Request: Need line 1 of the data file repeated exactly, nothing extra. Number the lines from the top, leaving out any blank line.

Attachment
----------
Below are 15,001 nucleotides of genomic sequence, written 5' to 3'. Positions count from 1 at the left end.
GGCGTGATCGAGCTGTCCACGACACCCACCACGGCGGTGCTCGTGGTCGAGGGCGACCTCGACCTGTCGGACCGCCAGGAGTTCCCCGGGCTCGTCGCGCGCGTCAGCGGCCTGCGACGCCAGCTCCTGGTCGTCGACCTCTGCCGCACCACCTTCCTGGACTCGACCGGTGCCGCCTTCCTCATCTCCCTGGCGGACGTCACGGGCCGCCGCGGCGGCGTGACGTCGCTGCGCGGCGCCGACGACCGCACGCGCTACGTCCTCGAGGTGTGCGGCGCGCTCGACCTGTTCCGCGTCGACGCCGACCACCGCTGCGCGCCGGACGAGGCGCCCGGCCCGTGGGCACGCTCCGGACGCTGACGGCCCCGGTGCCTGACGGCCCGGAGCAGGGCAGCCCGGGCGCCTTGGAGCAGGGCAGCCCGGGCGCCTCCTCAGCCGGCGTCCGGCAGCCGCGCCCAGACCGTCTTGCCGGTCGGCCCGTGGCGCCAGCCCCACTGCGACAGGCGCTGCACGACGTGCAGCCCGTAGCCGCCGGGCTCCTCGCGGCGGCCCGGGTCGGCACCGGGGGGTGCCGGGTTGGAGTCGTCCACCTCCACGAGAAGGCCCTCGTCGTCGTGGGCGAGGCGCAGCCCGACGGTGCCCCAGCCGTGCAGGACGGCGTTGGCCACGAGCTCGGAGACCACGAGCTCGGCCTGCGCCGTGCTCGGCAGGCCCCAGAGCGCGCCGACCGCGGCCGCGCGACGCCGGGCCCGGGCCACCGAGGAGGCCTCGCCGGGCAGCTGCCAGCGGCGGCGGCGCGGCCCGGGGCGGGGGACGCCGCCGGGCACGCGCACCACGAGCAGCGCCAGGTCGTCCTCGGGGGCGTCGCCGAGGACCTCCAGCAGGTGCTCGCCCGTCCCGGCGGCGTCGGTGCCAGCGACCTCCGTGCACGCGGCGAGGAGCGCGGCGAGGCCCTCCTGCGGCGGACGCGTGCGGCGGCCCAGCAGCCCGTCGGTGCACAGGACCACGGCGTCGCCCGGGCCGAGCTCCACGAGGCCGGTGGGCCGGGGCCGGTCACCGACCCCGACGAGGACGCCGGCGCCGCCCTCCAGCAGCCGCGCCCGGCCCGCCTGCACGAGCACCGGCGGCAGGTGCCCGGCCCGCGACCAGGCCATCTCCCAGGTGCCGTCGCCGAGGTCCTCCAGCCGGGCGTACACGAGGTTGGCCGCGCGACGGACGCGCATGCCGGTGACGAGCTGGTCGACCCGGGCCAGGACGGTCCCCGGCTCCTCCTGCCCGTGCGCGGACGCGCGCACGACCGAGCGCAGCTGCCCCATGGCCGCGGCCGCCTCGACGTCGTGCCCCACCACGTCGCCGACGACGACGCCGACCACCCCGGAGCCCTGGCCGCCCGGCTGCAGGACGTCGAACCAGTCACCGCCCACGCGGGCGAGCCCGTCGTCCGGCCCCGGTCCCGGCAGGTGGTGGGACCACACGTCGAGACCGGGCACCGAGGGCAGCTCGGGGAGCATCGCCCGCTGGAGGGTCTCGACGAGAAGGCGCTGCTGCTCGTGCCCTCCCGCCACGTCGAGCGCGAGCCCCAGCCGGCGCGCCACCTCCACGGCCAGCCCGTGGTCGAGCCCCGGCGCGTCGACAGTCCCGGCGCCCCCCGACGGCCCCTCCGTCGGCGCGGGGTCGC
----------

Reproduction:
Below are 15,001 nucleotides of genomic sequence, written 5' to 3'. Positions count from 1 at the left end.